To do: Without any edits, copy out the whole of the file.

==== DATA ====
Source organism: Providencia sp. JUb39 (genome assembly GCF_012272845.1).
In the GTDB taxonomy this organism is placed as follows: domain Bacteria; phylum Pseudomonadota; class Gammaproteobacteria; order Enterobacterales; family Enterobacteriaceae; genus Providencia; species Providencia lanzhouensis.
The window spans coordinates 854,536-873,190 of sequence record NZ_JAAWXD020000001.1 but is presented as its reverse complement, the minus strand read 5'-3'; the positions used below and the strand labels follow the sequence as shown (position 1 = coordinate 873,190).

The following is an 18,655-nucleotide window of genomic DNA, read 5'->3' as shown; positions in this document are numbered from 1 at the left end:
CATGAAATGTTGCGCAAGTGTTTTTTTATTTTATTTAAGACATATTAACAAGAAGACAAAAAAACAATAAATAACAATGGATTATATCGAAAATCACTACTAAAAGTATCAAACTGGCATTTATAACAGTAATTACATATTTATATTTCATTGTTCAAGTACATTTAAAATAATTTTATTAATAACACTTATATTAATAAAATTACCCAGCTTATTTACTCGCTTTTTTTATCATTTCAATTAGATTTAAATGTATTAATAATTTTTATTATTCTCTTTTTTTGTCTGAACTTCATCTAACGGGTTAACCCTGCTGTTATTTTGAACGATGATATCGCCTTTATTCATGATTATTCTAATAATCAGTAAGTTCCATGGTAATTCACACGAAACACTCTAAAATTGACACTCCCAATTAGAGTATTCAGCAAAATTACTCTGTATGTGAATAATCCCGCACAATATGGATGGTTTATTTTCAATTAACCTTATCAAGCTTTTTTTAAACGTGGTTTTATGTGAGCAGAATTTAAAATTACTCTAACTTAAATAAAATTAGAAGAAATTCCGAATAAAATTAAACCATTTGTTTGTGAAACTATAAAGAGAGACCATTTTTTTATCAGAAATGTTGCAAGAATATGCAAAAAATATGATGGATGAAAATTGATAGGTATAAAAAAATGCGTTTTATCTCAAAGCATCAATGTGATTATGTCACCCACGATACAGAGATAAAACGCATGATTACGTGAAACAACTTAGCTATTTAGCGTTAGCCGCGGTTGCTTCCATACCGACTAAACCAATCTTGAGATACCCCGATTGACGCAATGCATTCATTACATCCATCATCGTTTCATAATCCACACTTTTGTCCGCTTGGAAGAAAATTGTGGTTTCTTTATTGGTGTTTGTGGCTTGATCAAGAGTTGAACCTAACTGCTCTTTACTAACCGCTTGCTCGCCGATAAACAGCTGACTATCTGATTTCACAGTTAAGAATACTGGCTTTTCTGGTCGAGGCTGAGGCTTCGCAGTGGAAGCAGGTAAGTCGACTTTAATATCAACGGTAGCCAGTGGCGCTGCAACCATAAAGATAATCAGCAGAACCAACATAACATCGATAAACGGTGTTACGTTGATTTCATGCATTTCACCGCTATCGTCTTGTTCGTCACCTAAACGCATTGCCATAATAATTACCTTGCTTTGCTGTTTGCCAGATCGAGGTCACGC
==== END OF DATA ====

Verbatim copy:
Source organism: Providencia sp. JUb39 (genome assembly GCF_012272845.1).
In the GTDB taxonomy this organism is placed as follows: domain Bacteria; phylum Pseudomonadota; class Gammaproteobacteria; order Enterobacterales; family Enterobacteriaceae; genus Providencia; species Providencia lanzhouensis.
The window spans coordinates 854,536-873,190 of sequence record NZ_JAAWXD020000001.1 but is presented as its reverse complement, the minus strand read 5'-3'; the positions used below and the strand labels follow the sequence as shown (position 1 = coordinate 873,190).

The following is an 18,655-nucleotide window of genomic DNA, read 5'->3' as shown; positions in this document are numbered from 1 at the left end:
CATGAAATGTTGCGCAAGTGTTTTTTTATTTTATTTAAGACATATTAACAAGAAGACAAAAAAACAATAAATAACAATGGATTATATCGAAAATCACTACTAAAAGTATCAAACTGGCATTTATAACAGTAATTACATATTTATATTTCATTGTTCAAGTACATTTAAAATAATTTTATTAATAACACTTATATTAATAAAATTACCCAGCTTATTTACTCGCTTTTTTTATCATTTCAATTAGATTTAAATGTATTAATAATTTTTATTATTCTCTTTTTTTGTCTGAACTTCATCTAACGGGTTAACCCTGCTGTTATTTTGAACGATGATATCGCCTTTATTCATGATTATTCTAATAATCAGTAAGTTCCATGGTAATTCACACGAAACACTCTAAAATTGACACTCCCAATTAGAGTATTCAGCAAAATTACTCTGTATGTGAATAATCCCGCACAATATGGATGGTTTATTTTCAATTAACCTTATCAAGCTTTTTTTAAACGTGGTTTTATGTGAGCAGAATTTAAAATTACTCTAACTTAAATAAAATTAGAAGAAATTCCGAATAAAATTAAACCATTTGTTTGTGAAACTATAAAGAGAGACCATTTTTTTATCAGAAATGTTGCAAGAATATGCAAAAAATATGATGGATGAAAATTGATAGGTATAAAAAAATGCGTTTTATCTCAAAGCATCAATGTGATTATGTCACCCACGATACAGAGATAAAACGCATGATTACGTGAAACAACTTAGCTATTTAGCGTTAGCCGCGGTTGCTTCCATACCGACTAAACCAATCTTGAGATACCCCGATTGACGCAATGCATTCATTACATCCATCATCGTTTCATAATCCACACTTTTGTCCGCTTGGAAGAAAATTGTGGTTTCTTTATTGGTGTTTGTGGCTTGATCAAGAGTTGAACCTAACTGCTCTTTACTAACCGCTTGCTCGCCGATAAACAGCTGACTATCTGATTTCACAGTTAAGAATACTGGCTTTTCTGGTCGAGGCTGAGGCTTCGCAGTGGAAGCAGGTAAGTCGACTTTAATATCAACGGTAGCCAGTGGCGCTGCAACCATAAAGATAATCAGCAGAACCAACATAACATCGATAAACGGTGTTACGTTGATTTCATGCATTTCACCGCTATCGTCTTGTTCGTCACCTAAACGCATTGCCATAATAATTACCTTGCTTTGCTGTTTGCCAGATCGAGGTCACGC